Sundays are for recuperating after seeing the Peatbog Fairies, my favourite Celtic electro-folk-rock-jazz band. Or for reading the best writing about videogames from the past week.
Or maybe the best writing about Dril, the famed semi-anonymous Twitter scamp who deserves a Nobel Prize. That's according to Tom Whyman, whose piece for the New York Times had me cackling where actual Dril tweets earn a bemused smirk at best.
This character is not some single, unified being with a single, consistent physicality or a single, definitive history. Dril is an entity alternately young and old; at once married and divorced (I mean technically there's no deep metaphysical mystery here, but I've always assumed his wife and his ex-wife are simultaneous, the same woman, who he is both married and not-married to at the same time). Sometimes Dril’s ass is “tiny and malnourished”; at others it seems to be large enough to be struck by a meteor without killing Dril himself. What is however consistent about Dril is a certain affect: pompous, gluttonous, self-righteous, perennially diapered, always ready to engage with brands, and constantly at war with the trolls.
In his latest Waypoint Postscript column, Cameron Kunzelman wrote about the battle royale of battle royales. I can see what he's saying, even though I reckon Apelegs' legs are stronger than he does.
Unlike role-playing games or Metroidvanias, there’s not a pantheon of battle royale games. It’s hard to have a conversation with someone about the genre that doesn’t immediately devolve into a discussion of the “best one” rather than an evaluation of the various parts of each that are good or bad or whatever. To some degree, it makes a lot of sense. They’re all chasing the same emotions and gameplay experiences, and short of some unique mechanics here and there (like Fortnite’s building or Radical Heights’ bicycles), they’re basically all the same thing. Fight people. Win fights. Win games. There can be only one.
For Newsweek, Mo Mozuch spoke to Punchdrunk about how they're using a game/game development kit called Dreams to help with immersive theatre set design. I'd have liked to see this probe more deeply into what Dreams actually is, but this still seemed like too cool an idea to not share. Especially because the Punchdrunk play I saw a few years ago absolutely floored me.
While there may not be much external benefit to a mass-marketed video game getting the seal of approval from a modern theatrical company, internally, the Punchdrunk experiment proved to Reddy that her Media Molecule team was on the right track. Dreams is not a project designed for one specific use or audience. Conceptually, it has more in common with a grand piano than Mario Bros. She says the goal is to provide a creative instrument with a broad purpose.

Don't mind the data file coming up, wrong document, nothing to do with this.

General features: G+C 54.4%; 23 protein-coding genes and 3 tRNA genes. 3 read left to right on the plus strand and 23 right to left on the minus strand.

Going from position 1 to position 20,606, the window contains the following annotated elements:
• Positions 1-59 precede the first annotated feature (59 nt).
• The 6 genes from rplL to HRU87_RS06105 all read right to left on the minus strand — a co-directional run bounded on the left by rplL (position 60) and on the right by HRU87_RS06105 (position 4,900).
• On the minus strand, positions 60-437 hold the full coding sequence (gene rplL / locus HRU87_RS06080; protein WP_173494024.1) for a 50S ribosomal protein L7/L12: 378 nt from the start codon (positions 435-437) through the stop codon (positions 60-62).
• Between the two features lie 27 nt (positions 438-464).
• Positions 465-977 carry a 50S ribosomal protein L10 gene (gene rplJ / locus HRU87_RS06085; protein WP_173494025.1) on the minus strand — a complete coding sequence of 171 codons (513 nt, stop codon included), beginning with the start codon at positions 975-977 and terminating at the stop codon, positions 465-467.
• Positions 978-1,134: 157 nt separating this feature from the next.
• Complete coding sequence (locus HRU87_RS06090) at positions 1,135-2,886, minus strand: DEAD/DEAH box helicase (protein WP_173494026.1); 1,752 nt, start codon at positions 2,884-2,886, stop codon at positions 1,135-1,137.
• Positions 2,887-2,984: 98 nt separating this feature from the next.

For Ars Technica, Sam Machkovech wrote up Mike Ambinder's GDC talk about the future of games and brain computer interfaces. Ambinder is Valve's 'principal experimental psychologist', and he wants to put sensors in VR helmets so he can manipulate your brain. My response is much the same as Machkovech's, which is 'ok that might be cool' tempered by 'oh God no do not use this power to make people buy loot boxes'.
But one suggestion in particular raised our alarms: adjusting virtual goodies in a game on the fly. "We can figure out what kinds of rewards you like, and the kinds you don't," Ambinder suggested, potentially based on the physiological responses a player might have from getting loot. He didn't talk to the very severe privacy implications of this feedback loop, however, nor about the abuse potential for having a game pump players with loot-driven endorphins at the moment they might start getting bored. (Slot machine and loot box mechanics are already decried for artificially toying with player expectations to hook them longer.)
For Paste, Dante Douglas wrote about how Hypnospace Outlaws imbues its fake 90's internet with the very real problems of the modern internet.
Because for all that Hypnospace Outlaw is a story about the past internet, it is as much a story about our own, current internet — the internet that grapples with questions of the role of moderation, of brand engagement in community spaces, with ads and branded content. Enforcers are unpaid, but are asked to do the work of anyone from community managers to police, with little to no explanations given to users. Copyrighted content is blocked with an iron fist, unless the copyrighted content comes from a staff member of Hypnospace, in which case rules are built to be bent.
Joe Donnelly got up to more GTA roleplaying for PC Gamer, this time as a laywer. A bad one.
“I’m this man’s lawyer,” I cried as I barged through the swing doors like that scene at the end of Miracle on 34th Street when the men storm in carrying sack-loads of letters for Santa Claus over their shoulders. It’d take a miracle to get this prick off the hook, but I’ve never been one to shy away from a challenge.
“You’re late!” harked the judge. I was very late, but pointed out that a crime and punishment of this magnitude surely must be held in front of a jury of the accused’s peers, not a copper guising as a judge and two other policeman who were clearly his pals.
Last month, Joel Goodwin finished up the 21st and final entry in his series of essays about puzzle games. The last one contains multi-paragraph breakdowns of every Snakebird level, so maybe do not start there like I did.
The 'slice of life' genre has reached its logical conclusion.
Music this week is Jakes on a Plane by the Peatbog Fairies.